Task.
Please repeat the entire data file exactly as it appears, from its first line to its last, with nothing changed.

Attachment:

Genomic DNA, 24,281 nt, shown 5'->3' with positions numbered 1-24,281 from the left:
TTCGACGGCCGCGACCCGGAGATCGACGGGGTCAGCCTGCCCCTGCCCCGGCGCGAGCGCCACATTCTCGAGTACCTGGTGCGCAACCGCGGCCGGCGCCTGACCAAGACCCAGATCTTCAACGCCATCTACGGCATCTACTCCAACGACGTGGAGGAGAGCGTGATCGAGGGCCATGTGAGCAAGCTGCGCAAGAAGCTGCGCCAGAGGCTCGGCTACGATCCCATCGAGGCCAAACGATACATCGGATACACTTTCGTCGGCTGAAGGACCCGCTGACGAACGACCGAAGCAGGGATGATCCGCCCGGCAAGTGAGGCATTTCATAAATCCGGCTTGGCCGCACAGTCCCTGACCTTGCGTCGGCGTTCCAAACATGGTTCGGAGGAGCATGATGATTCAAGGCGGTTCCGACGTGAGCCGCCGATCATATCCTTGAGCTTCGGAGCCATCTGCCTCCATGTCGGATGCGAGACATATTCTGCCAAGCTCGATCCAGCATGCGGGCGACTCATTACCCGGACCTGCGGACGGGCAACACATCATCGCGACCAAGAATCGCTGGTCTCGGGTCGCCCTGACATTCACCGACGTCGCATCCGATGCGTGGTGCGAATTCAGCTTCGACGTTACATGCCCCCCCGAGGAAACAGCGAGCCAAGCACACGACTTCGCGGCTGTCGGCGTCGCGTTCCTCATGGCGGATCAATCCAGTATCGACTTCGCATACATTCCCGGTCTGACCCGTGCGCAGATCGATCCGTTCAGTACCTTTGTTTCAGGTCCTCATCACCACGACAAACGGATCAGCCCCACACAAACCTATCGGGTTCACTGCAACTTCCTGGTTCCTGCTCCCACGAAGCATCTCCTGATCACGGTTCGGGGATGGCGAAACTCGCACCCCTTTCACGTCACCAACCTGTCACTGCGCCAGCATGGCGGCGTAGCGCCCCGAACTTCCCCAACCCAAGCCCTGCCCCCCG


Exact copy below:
Genomic DNA, 24,281 nt, shown 5'->3' with positions numbered 1-24,281 from the left:
TTCGACGGCCGCGACCCGGAGATCGACGGGGTCAGCCTGCCCCTGCCCCGGCGCGAGCGCCACATTCTCGAGTACCTGGTGCGCAACCGCGGCCGGCGCCTGACCAAGACCCAGATCTTCAACGCCATCTACGGCATCTACTCCAACGACGTGGAGGAGAGCGTGATCGAGGGCCATGTGAGCAAGCTGCGCAAGAAGCTGCGCCAGAGGCTCGGCTACGATCCCATCGAGGCCAAACGATACATCGGATACACTTTCGTCGGCTGAAGGACCCGCTGACGAACGACCGAAGCAGGGATGATCCGCCCGGCAAGTGAGGCATTTCATAAATCCGGCTTGGCCGCACAGTCCCTGACCTTGCGTCGGCGTTCCAAACATGGTTCGGAGGAGCATGATGATTCAAGGCGGTTCCGACGTGAGCCGCCGATCATATCCTTGAGCTTCGGAGCCATCTGCCTCCATGTCGGATGCGAGACATATTCTGCCAAGCTCGATCCAGCATGCGGGCGACTCATTACCCGGACCTGCGGACGGGCAACACATCATCGCGACCAAGAATCGCTGGTCTCGGGTCGCCCTGACATTCACCGACGTCGCATCCGATGCGTGGTGCGAATTCAGCTTCGACGTTACATGCCCCCCCGAGGAAACAGCGAGCCAAGCACACGACTTCGCGGCTGTCGGCGTCGCGTTCCTCATGGCGGATCAATCCAGTATCGACTTCGCATACATTCCCGGTCTGACCCGTGCGCAGATCGATCCGTTCAGTACCTTTGTTTCAGGTCCTCATCACCACGACAAACGGATCAGCCCCACACAAACCTATCGGGTTCACTGCAACTTCCTGGTTCCTGCTCCCACGAAGCATCTCCTGATCACGGTTCGGGGATGGCGAAACTCGCACCCCTTTCACGTCACCAACCTGTCACTGCGCCAGCATGGCGGCGTAGCGCCCCGAACTTCCCCAACCCAAGCCCTGCCCCCCG